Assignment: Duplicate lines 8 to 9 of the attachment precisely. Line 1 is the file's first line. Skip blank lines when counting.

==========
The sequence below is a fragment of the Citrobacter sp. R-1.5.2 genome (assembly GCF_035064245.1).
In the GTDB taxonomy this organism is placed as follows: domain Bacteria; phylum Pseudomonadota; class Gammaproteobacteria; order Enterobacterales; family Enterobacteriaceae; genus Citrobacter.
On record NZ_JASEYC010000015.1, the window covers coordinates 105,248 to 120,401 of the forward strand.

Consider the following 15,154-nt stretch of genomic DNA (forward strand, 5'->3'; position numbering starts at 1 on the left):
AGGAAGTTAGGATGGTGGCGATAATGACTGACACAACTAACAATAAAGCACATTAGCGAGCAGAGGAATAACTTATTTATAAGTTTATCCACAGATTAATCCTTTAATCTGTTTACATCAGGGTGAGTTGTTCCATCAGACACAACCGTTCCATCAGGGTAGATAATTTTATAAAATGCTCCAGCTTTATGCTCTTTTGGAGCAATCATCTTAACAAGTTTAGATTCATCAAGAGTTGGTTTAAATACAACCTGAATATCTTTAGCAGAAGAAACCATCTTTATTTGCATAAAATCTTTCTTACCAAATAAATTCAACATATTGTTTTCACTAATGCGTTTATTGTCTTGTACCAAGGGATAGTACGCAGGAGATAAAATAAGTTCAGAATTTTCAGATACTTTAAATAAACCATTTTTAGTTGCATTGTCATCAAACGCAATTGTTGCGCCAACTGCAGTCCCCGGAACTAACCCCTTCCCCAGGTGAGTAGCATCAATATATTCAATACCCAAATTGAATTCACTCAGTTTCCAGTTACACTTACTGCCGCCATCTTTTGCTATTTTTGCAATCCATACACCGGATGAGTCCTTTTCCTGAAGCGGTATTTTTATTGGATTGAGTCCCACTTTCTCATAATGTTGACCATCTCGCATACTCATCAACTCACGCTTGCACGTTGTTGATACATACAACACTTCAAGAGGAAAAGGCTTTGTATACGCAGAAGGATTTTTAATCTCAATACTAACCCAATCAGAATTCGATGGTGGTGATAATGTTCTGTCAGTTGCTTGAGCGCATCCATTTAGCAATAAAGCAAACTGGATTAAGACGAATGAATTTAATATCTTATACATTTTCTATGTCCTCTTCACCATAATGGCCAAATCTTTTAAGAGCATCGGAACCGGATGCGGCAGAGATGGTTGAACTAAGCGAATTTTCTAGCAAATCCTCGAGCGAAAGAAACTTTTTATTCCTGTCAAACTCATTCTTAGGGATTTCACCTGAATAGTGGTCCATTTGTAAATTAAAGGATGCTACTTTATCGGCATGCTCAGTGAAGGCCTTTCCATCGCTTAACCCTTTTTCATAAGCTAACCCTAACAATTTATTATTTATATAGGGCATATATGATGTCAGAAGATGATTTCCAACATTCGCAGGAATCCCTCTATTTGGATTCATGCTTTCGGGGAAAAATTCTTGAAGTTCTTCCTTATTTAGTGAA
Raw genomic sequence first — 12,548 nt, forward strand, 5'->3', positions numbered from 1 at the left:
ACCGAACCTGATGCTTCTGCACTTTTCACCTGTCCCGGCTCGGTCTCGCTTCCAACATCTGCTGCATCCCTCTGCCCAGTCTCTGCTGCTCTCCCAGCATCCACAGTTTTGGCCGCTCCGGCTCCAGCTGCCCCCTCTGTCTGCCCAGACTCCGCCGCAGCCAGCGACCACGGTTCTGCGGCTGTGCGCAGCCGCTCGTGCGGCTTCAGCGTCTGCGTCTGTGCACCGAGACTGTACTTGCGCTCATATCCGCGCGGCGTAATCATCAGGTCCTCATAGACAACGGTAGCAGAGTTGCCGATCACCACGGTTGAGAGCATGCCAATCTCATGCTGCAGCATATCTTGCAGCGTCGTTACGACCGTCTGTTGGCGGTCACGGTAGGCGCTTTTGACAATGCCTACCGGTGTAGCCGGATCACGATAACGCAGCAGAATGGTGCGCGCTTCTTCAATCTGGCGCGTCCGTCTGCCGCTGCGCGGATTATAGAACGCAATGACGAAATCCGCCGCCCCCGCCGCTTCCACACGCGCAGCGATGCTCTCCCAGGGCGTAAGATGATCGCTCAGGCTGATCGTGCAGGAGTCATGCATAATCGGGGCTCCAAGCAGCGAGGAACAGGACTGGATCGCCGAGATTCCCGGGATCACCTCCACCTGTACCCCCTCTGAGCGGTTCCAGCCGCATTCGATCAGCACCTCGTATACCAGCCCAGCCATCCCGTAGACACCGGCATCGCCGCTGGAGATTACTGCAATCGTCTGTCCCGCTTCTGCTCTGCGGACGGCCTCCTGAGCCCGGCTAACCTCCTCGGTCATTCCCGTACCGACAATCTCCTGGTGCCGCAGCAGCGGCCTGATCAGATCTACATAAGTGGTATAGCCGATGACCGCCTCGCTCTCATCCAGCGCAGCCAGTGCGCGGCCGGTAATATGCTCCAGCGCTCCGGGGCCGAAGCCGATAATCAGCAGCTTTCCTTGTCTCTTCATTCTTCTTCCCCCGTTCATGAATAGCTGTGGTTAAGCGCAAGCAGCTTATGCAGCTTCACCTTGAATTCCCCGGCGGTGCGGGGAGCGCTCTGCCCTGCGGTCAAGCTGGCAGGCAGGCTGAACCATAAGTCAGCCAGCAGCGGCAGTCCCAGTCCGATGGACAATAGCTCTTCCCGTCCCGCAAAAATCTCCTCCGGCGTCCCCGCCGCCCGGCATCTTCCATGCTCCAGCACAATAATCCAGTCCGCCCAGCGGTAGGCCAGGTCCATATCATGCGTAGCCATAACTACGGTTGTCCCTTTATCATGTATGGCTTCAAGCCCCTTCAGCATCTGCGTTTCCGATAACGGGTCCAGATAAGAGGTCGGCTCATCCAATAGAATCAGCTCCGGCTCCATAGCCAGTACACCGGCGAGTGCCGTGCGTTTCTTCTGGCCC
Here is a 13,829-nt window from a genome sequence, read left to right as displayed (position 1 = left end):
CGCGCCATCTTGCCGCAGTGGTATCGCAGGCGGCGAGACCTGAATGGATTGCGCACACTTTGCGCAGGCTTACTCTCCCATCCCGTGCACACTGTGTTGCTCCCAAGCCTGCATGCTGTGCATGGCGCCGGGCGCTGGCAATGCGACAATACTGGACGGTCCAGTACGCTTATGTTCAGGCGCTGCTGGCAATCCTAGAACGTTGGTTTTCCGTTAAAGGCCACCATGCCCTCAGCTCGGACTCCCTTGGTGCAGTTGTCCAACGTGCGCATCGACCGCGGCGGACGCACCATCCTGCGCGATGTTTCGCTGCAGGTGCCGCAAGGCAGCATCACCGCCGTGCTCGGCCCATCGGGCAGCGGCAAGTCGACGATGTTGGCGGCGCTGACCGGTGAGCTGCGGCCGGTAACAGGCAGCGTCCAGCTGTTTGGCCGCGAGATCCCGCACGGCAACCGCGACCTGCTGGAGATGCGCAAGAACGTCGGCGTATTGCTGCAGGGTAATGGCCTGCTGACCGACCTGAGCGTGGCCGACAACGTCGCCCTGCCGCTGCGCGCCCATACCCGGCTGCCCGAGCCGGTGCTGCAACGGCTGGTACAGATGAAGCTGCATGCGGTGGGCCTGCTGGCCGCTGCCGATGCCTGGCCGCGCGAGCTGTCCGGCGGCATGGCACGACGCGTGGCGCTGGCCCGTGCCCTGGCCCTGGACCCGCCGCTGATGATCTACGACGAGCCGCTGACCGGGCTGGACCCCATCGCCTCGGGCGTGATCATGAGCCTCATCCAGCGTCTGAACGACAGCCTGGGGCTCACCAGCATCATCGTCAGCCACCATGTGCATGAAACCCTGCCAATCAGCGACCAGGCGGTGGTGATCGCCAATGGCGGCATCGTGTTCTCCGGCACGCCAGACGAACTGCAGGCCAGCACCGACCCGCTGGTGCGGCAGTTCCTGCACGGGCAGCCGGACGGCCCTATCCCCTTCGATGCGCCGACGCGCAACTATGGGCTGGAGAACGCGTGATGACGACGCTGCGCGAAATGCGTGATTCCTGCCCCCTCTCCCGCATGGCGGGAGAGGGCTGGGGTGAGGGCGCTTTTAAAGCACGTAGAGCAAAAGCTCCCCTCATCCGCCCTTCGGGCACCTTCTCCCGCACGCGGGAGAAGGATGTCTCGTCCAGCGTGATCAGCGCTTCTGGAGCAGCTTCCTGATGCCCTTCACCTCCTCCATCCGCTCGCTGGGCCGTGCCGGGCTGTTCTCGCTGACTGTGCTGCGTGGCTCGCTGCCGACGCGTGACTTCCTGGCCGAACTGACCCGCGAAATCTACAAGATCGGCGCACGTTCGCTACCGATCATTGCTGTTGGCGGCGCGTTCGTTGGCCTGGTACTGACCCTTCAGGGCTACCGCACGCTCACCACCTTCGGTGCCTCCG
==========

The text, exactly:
Here is a 13,829-nt window from a genome sequence, read left to right as displayed (position 1 = left end):
CGCGCCATCTTGCCGCAGTGGTATCGCAGGCGGCGAGACCTGAATGGATTGCGCACACTTTGCGCAGGCTTACTCTCCCATCCCGTGCACACTGTGTTGCTCCCAAGCCTGCATGCTGTGCATGGCGCCGGGCGCTGGCAATGCGACAATACTGGACGGTCCAGTACGCTTATGTTCAGGCGCTGCTGGCAATCCTAGAACGTTGGTTTTCCGTTAAAGGCCACCATGCCCTCAGCTCGGACTCCCTTGGTGCAGTTGTCCAACGTGCGCATCGACCGCGGCGGACGCACCATCCTGCGCGATGTTTCGCTGCAGGTGCCGCAAGGCAGCATCACCGCCGTGCTCGGCCCATCGGGCAGCGGCAAGTCGACGATGTTGGCGGCGCTGACCGGTGAGCTGCGGCCGGTAACAGGCAGCGTCCAGCTGTTTGGCCGCGAGATCCCGCACGGCAACCGCGACCTGCTGGAGATGCGCAAGAACGTCGGCGTATTGCTGCAGGGTAATGGCCTGCTGACCGACCTGAGCGTGGCCGACAACGTCGCCCTGCCGCTGCGCGCCCATACCCGGCTGCCCGAGCCGGTGCTGCAACGGCTGGTACAGATGAAGCTGCATGCGGTGGGCCTGCTGGCCGCTGCCGATGCCTGGCCGCGCGAGCTGTCCGGCGGCATGGCACGACGCGTGGCGCTGGCCCGTGCCCTGGCCCTGGACCCGCCGCTGATGATCTACGACGAGCCGCTGACCGGGCTGGACCCCATCGCCTCGGGCGTGATCATGAGCCTCATCCAGCGTCTGAACGACAGCCTGGGGCTCACCAGCATCATCGTCAGCCACCATGTGCATGAAACCCTGCCAATCAGCGACCAGGCGGTGGTGATCGCCAATGGCGGCATCGTGTTCTCCGGCACGCCAGACGAACTGCAGGCCAGCACCGACCCGCTGGTGCGGCAGTTCCTGCACGGGCAGCCGGACGGCCCTATCCCCTTCGATGCGCCGACGCGCAACTATGGGCTGGAGAACGCGTGATGACGACGCTGCGCGAAATGCGTGATTCCTGCCCCCTCTCCCGCATGGCGGGAGAGGGCTGGGGTGAGGGCGCTTTTAAAGCACGTAGAGCAAAAGCTCCCCTCATCCGCCCTTCGGGCACCTTCTCCCGCACGCGGGAGAAGGATGTCTCGTCCAGCGTGATCAGCGCTTCTGGAGCAGCTTCCTGATGCCCTTCACCTCCTCCATCCGCTCGCTGGGCCGTGCCGGGCTGTTCTCGCTGACTGTGCTGCGTGGCTCGCTGCCGACGCGTGACTTCCTGGCCGAACTGACCCGCGAAATCTACAAGATCGGCGCACGTTCGCTACCGATCATTGCTGTTGGCGGCGCGTTCGTTGGCCTGGTACTGACCCTTCAGGGCTACCGCACGCTCACCACCTTCGGTGCCTCCG